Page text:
Ever since Betelgeuse appeared in the sky this October, many of us cannot help asking: Is the star’s greater-than-usual dimming a sign that it will soon explode as a supernova?
Orion the Hunter
Constellation of Orion the Hunter is one of the most recognizable features of the night sky. It dominates the Northern Hemisphere heavens in the Winter and Southern Hemisphere’s in the Summer. Although the constellation contains over 1000 stars (see List of stars in Orion), only a handful of them can be seen with the unaided eye. But even if you live in a very light polluted area, you can always spot the hourglass shape of Orion’s body framed by the stars Rigel and Betelgeuse, with a famous Orion’s Belt in the centre.
Not only Rigel and Betelgeuse are the brightest stars in Orion, but also some of the brightest stars in the night sky, 7th and 11th brightest respectively.
But things haven’t been the same ever since Orion showed up in the sky this Autumn. Betelgeuse keeps getting dimmer and dimmer! And the one big question that bothers professional and amateur astronomers alike is: will it soon explode as a supernova?
Now, Betelgeuse is not just any star. It is a massive cool red supergiant star* (red supergiants are the biggest of all stars though not necessarily the heaviest) at least 700 times the size of our Sun. Luckily, Betelgeuse is situated a whooping 600 light years away from us. Whenever it explodes, we will be safe!
Why do big stars explode?
For most of its life a star fuses hydrogen into helium. But the “dying” supergiant stars have already used up all the hydrogen fuel in their cores (although they continue to burn the leftover hydrogen in the outer layers). When there is no more hydrogen in the core to burn, the inner pressure can no longer counterbalance gravity and, as a result, the core contracts. The temperature in the core rises and a fusion of heavier elements begins. First, helium fuses into carbon. When helium is used up, the fusion stops, the core contracts once more, heats up, and a carbon fusion starts. The process repeats with various elements down the Periodic Table.The last and the fastest stage, fusion of silicon into iron, only lasts one day. Once the star has got an iron core, that’s it! Unlike the fusion of lighter elements, Iron fusion consumes energy. Therefore the core quickly collapses and a star explodes as a supernova.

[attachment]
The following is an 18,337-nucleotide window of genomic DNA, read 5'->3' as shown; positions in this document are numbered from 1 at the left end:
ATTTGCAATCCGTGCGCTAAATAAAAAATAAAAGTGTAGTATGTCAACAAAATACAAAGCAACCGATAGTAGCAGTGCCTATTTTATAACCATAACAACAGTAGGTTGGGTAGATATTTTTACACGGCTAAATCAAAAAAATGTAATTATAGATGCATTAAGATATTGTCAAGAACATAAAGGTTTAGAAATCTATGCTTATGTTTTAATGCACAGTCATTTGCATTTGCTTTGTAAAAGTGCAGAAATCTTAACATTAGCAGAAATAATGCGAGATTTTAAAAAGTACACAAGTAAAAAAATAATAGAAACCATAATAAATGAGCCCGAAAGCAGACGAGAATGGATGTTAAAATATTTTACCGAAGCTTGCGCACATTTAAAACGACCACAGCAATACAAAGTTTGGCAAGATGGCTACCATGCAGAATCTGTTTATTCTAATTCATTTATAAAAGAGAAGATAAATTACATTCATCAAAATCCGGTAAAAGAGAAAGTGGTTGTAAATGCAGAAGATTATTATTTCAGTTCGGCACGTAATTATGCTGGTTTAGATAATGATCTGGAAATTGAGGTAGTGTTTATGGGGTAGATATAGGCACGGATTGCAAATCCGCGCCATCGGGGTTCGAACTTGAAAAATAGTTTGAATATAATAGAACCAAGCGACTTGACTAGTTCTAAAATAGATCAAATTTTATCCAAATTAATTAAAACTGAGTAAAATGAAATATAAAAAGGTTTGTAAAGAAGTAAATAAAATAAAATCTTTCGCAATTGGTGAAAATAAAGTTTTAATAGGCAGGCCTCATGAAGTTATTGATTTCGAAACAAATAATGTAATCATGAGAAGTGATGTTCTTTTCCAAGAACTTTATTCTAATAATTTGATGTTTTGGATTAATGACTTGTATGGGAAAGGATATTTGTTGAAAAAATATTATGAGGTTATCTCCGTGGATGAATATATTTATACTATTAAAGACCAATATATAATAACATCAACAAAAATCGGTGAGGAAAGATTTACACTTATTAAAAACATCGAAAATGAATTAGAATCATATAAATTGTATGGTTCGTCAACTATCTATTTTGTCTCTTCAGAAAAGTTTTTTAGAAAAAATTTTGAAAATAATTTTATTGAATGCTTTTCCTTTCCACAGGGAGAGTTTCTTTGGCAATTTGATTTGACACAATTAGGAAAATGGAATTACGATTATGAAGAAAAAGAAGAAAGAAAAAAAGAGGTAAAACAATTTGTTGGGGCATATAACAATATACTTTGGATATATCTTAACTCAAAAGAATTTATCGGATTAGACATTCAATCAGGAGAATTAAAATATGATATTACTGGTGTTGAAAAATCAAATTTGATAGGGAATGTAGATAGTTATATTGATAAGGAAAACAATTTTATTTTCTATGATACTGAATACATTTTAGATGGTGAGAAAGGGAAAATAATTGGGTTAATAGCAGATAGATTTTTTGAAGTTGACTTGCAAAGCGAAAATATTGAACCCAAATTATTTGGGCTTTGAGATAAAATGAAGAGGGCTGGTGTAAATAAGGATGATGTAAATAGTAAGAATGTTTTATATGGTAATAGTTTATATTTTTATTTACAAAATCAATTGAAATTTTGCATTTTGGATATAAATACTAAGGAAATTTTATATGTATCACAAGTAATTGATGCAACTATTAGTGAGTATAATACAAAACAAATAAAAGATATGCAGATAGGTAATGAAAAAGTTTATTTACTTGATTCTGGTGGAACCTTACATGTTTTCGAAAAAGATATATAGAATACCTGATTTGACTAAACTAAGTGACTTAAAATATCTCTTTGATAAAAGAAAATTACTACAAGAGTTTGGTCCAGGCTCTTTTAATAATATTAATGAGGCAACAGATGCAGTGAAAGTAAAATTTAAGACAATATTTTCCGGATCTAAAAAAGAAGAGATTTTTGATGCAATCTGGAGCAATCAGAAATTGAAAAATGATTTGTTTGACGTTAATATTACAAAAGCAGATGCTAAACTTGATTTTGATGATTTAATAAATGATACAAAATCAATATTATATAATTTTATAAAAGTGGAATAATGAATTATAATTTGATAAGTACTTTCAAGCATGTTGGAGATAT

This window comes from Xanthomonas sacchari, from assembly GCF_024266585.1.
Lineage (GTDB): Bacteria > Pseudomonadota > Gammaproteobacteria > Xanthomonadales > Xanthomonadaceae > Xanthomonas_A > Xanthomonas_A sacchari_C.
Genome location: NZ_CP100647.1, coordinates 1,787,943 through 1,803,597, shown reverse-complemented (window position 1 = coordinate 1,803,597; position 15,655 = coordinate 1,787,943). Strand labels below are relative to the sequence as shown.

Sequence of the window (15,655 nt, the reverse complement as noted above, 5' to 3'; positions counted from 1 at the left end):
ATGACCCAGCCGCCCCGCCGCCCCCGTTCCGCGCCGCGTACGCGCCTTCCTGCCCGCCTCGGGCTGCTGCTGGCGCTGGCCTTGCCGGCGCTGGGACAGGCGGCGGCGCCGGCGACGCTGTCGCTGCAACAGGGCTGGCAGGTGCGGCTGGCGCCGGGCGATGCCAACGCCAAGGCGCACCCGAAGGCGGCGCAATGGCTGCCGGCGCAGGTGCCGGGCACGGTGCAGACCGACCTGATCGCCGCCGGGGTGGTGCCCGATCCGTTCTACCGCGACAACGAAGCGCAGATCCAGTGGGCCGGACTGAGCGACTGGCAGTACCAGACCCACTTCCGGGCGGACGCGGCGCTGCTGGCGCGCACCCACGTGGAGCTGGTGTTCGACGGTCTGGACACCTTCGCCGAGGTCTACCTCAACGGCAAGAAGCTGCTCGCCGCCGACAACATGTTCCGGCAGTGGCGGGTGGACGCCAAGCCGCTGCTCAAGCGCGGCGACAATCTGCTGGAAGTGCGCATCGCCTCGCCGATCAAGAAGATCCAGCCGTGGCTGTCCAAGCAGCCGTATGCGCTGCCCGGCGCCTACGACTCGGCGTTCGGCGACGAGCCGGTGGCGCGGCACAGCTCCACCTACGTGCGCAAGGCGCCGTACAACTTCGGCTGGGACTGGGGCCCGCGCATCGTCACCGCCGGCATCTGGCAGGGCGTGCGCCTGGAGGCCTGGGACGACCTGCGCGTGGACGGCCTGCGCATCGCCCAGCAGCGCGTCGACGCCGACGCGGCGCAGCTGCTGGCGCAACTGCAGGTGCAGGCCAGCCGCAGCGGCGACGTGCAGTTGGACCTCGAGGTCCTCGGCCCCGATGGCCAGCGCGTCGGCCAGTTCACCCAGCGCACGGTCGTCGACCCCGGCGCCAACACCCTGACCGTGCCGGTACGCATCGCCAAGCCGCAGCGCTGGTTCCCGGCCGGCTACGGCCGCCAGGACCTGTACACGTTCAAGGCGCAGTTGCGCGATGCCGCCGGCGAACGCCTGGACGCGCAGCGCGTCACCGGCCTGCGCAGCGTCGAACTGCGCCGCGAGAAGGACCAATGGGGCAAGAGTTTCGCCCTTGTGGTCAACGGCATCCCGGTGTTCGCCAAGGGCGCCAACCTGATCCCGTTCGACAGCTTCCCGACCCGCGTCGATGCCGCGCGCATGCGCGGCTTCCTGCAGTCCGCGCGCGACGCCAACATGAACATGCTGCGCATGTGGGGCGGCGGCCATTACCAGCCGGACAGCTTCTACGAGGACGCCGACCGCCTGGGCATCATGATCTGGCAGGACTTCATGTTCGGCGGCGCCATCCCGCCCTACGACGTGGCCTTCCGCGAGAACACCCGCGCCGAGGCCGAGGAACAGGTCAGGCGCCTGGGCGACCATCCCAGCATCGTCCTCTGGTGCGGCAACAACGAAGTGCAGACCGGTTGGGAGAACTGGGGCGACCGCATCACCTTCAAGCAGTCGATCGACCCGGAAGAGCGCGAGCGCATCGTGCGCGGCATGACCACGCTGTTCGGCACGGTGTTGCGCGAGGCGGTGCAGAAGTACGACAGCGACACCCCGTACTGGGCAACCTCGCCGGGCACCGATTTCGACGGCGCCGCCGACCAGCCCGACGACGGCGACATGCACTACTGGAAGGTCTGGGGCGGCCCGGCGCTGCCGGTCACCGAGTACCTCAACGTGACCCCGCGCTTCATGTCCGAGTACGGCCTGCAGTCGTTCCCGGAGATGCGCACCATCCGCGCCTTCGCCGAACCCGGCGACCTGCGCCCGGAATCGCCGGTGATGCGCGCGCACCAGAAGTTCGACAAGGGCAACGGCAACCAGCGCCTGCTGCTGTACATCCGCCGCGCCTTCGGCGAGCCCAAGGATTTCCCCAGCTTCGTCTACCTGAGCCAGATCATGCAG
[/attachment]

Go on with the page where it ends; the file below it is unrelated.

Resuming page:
Red supergiant is a relatively short but busy stage of a star’s life. Because a lot is going on inside a star, it does not shine steadily, but changes brightness over time. In other words, most red supergiants are usually VARIABLE stars, either semiregular (their brightness changes more or less periodically with some irregularities) or slow irregular (no periodicity in light changes is noted, though often that means the star hasn’t been observed long enough) .
Betelgeuse is a famous semiregular variable star. It has two distinctive variability periods of 423 days and 5.9 years. But this time Alpha Orionis looks dimmer than you and I have ever seen it before! Some observers take it as a sign that the star is quickly approaching the end of its life and will soon explode. But astronomers are more skeptical. As much as we would love to see a supernova explosion in our lifetime, Betelgeuse might hold on for a bit longer. Another year, perhaps. Or, most likely, a hundred thousand years. Based on previous observations, it looks like Betelgeuse is approaching the end of its deep minimum! Astronomers think it will be “back to normal” by February. For more details see Betelgeuse at the end of 2019: an historical minimum about to end.
When the star finally goes supernova, it will get about as bright as the full Moon! But we probably will not be around to see it!
If Betelgeuse goes supernova tomorrow, that means the star has actually been “dead” for the past 600 years. (It takes light from Alpha Orionis over 600 years to reach the Earth.) Is that mind boggling or what?